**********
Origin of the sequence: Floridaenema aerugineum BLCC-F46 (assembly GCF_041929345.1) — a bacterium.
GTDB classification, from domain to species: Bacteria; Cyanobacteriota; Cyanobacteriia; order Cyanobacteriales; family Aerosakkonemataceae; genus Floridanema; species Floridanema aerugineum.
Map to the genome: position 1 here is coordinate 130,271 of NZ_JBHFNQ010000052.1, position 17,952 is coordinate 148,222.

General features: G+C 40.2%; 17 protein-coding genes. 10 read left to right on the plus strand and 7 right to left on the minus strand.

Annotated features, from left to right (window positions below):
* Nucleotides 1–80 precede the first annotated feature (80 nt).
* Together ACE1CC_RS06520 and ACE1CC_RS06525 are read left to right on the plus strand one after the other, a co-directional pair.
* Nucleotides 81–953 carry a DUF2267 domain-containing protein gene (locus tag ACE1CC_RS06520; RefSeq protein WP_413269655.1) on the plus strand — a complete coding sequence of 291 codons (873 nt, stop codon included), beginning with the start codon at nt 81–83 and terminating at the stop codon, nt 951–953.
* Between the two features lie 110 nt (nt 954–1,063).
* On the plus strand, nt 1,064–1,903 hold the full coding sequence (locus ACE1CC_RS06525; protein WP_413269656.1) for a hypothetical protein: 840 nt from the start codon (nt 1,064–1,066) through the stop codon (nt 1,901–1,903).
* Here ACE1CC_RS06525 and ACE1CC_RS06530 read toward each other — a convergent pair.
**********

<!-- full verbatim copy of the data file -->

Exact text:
Origin of the sequence: Floridaenema aerugineum BLCC-F46 (assembly GCF_041929345.1) — a bacterium.
GTDB classification, from domain to species: Bacteria; Cyanobacteriota; Cyanobacteriia; order Cyanobacteriales; family Aerosakkonemataceae; genus Floridanema; species Floridanema aerugineum.
Map to the genome: position 1 here is coordinate 130,271 of NZ_JBHFNQ010000052.1, position 17,952 is coordinate 148,222.

General features: G+C 40.2%; 17 protein-coding genes. 10 read left to right on the plus strand and 7 right to left on the minus strand.

Annotated features, from left to right (window positions below):
* Nucleotides 1–80 precede the first annotated feature (80 nt).
* Together ACE1CC_RS06520 and ACE1CC_RS06525 are read left to right on the plus strand one after the other, a co-directional pair.
* Nucleotides 81–953 carry a DUF2267 domain-containing protein gene (locus tag ACE1CC_RS06520; RefSeq protein WP_413269655.1) on the plus strand — a complete coding sequence of 291 codons (873 nt, stop codon included), beginning with the start codon at nt 81–83 and terminating at the stop codon, nt 951–953.
* Between the two features lie 110 nt (nt 954–1,063).
* On the plus strand, nt 1,064–1,903 hold the full coding sequence (locus ACE1CC_RS06525; protein WP_413269656.1) for a hypothetical protein: 840 nt from the start codon (nt 1,064–1,066) through the stop codon (nt 1,901–1,903).
* Here ACE1CC_RS06525 and ACE1CC_RS06530 read toward each other — a convergent pair.